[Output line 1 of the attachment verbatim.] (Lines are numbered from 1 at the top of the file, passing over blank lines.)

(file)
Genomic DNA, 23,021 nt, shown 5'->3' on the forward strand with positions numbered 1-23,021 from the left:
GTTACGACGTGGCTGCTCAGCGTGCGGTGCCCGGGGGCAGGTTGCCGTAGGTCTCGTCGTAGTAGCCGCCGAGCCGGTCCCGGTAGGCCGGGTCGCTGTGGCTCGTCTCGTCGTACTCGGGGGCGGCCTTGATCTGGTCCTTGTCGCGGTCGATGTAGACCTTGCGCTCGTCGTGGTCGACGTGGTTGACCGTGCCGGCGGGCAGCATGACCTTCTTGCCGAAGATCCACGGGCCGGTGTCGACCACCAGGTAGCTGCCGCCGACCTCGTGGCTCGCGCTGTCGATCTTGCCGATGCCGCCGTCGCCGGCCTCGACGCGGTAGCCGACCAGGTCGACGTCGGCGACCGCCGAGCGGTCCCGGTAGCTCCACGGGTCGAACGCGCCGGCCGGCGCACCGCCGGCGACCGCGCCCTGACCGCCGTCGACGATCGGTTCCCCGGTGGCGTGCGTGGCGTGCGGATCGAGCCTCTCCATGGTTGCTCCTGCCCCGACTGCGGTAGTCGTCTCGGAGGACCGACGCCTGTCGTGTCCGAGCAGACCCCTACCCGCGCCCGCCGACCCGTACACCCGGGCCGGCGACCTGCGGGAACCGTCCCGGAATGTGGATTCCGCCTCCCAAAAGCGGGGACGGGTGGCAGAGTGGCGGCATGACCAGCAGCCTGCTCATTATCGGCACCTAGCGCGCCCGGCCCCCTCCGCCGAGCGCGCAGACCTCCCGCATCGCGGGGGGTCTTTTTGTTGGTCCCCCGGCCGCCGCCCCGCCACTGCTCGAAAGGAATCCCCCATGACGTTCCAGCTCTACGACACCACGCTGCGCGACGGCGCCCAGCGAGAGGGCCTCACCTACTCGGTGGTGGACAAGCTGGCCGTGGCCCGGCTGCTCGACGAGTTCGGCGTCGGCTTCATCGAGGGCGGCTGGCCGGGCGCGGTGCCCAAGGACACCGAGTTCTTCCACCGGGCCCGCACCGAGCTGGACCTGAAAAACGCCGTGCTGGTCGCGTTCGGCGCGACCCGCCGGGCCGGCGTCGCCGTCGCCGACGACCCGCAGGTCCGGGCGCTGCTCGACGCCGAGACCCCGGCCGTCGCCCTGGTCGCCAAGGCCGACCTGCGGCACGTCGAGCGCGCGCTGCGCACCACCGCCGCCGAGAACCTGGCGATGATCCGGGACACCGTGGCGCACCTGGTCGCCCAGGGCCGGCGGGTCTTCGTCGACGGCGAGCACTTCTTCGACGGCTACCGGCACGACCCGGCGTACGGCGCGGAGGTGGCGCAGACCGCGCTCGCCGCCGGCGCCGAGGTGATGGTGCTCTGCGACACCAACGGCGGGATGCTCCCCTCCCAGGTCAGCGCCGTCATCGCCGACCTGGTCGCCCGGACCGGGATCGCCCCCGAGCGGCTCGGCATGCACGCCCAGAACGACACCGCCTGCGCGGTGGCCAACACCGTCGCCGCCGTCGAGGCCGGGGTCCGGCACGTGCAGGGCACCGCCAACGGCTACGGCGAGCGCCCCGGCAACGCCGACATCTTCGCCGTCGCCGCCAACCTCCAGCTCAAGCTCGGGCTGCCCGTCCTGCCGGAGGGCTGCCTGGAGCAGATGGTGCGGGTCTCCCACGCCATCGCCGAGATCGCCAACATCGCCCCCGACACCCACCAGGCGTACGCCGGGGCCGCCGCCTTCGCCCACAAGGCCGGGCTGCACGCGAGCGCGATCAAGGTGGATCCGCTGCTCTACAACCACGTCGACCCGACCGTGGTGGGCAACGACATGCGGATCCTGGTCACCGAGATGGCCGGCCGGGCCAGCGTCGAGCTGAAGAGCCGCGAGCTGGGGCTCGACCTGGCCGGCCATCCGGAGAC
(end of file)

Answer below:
Genomic DNA, 23,021 nt, shown 5'->3' on the forward strand with positions numbered 1-23,021 from the left: